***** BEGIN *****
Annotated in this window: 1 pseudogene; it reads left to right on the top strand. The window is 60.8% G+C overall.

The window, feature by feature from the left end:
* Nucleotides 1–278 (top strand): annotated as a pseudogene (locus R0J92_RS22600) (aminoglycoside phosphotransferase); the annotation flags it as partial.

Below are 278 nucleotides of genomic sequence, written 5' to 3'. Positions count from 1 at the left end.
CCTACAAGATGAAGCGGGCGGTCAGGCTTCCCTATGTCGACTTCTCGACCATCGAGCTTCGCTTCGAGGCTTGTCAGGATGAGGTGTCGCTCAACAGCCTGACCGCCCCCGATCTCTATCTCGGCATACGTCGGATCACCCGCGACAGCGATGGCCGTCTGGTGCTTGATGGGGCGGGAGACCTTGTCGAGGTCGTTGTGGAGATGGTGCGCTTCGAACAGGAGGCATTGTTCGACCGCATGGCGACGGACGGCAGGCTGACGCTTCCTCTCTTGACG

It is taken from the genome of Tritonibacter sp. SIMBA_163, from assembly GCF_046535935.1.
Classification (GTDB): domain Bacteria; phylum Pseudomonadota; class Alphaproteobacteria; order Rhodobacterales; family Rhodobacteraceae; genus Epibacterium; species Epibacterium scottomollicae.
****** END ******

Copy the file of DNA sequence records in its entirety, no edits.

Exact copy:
Annotated in this window: 1 pseudogene; it reads left to right on the top strand. The window is 60.8% G+C overall.

The window, feature by feature from the left end:
* Nucleotides 1–278 (top strand): annotated as a pseudogene (locus R0J92_RS22600) (aminoglycoside phosphotransferase); the annotation flags it as partial.

Below are 278 nucleotides of genomic sequence, written 5' to 3'. Positions count from 1 at the left end.
CCTACAAGATGAAGCGGGCGGTCAGGCTTCCCTATGTCGACTTCTCGACCATCGAGCTTCGCTTCGAGGCTTGTCAGGATGAGGTGTCGCTCAACAGCCTGACCGCCCCCGATCTCTATCTCGGCATACGTCGGATCACCCGCGACAGCGATGGCCGTCTGGTGCTTGATGGGGCGGGAGACCTTGTCGAGGTCGTTGTGGAGATGGTGCGCTTCGAACAGGAGGCATTGTTCGACCGCATGGCGACGGACGGCAGGCTGACGCTTCCTCTCTTGACG

It is taken from the genome of Tritonibacter sp. SIMBA_163, from assembly GCF_046535935.1.
Classification (GTDB): domain Bacteria; phylum Pseudomonadota; class Alphaproteobacteria; order Rhodobacterales; family Rhodobacteraceae; genus Epibacterium; species Epibacterium scottomollicae.